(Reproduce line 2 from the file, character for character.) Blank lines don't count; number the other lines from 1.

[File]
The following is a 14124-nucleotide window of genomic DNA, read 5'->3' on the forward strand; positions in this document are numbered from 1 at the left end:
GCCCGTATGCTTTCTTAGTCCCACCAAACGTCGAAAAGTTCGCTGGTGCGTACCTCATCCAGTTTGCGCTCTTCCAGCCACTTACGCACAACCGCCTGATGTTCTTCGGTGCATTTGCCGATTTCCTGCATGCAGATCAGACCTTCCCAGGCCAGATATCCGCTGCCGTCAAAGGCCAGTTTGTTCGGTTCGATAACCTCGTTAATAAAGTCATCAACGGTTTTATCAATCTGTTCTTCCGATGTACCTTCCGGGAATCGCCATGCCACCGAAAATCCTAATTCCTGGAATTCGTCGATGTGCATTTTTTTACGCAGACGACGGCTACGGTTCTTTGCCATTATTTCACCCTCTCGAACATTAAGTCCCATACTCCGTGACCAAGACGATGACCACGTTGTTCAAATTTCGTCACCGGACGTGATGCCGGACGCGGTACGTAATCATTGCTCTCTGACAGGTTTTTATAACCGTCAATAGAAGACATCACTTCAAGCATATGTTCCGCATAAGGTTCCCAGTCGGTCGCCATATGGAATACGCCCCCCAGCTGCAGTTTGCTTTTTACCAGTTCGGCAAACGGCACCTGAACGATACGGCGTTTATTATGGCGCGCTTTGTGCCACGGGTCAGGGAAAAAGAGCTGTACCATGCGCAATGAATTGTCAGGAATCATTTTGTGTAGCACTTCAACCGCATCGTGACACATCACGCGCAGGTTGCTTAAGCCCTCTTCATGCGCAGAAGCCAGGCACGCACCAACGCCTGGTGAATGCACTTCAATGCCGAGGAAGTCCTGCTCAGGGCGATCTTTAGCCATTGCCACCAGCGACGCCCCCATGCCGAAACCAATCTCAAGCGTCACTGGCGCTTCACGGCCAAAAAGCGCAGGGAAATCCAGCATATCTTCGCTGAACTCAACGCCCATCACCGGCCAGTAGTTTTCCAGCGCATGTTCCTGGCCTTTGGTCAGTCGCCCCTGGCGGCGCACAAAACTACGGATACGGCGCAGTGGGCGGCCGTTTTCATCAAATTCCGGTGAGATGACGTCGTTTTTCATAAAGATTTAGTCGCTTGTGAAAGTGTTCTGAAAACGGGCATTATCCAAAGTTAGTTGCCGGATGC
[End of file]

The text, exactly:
GCCCGTATGCTTTCTTAGTCCCACCAAACGTCGAAAAGTTCGCTGGTGCGTACCTCATCCAGTTTGCGCTCTTCCAGCCACTTACGCACAACCGCCTGATGTTCTTCGGTGCATTTGCCGATTTCCTGCATGCAGATCAGACCTTCCCAGGCCAGATATCCGCTGCCGTCAAAGGCCAGTTTGTTCGGTTCGATAACCTCGTTAATAAAGTCATCAACGGTTTTATCAATCTGTTCTTCCGATGTACCTTCCGGGAATCGCCATGCCACCGAAAATCCTAATTCCTGGAATTCGTCGATGTGCATTTTTTTACGCAGACGACGGCTACGGTTCTTTGCCATTATTTCACCCTCTCGAACATTAAGTCCCATACTCCGTGACCAAGACGATGACCACGTTGTTCAAATTTCGTCACCGGACGTGATGCCGGACGCGGTACGTAATCATTGCTCTCTGACAGGTTTTTATAACCGTCAATAGAAGACATCACTTCAAGCATATGTTCCGCATAAGGTTCCCAGTCGGTCGCCATATGGAATACGCCCCCCAGCTGCAGTTTGCTTTTTACCAGTTCGGCAAACGGCACCTGAACGATACGGCGTTTATTATGGCGCGCTTTGTGCCACGGGTCAGGGAAAAAGAGCTGTACCATGCGCAATGAATTGTCAGGAATCATTTTGTGTAGCACTTCAACCGCATCGTGACACATCACGCGCAGGTTGCTTAAGCCCTCTTCATGCGCAGAAGCCAGGCACGCACCAACGCCTGGTGAATGCACTTCAATGCCGAGGAAGTCCTGCTCAGGGCGATCTTTAGCCATTGCCACCAGCGACGCCCCCATGCCGAAACCAATCTCAAGCGTCACTGGCGCTTCACGGCCAAAAAGCGCAGGGAAATCCAGCATATCTTCGCTGAACTCAACGCCCATCACCGGCCAGTAGTTTTCCAGCGCATGTTCCTGGCCTTTGGTCAGTCGCCCCTGGCGGCGCACAAAACTACGGATACGGCGCAGTGGGCGGCCGTTTTCATCAAATTCCGGTGAGATGACGTCGTTTTTCATAAAGATTTAGTCGCTTGTGAAAGTGTTCTGAAAACGGGCATTATCCAAAGTTAGTTGCCGGATGC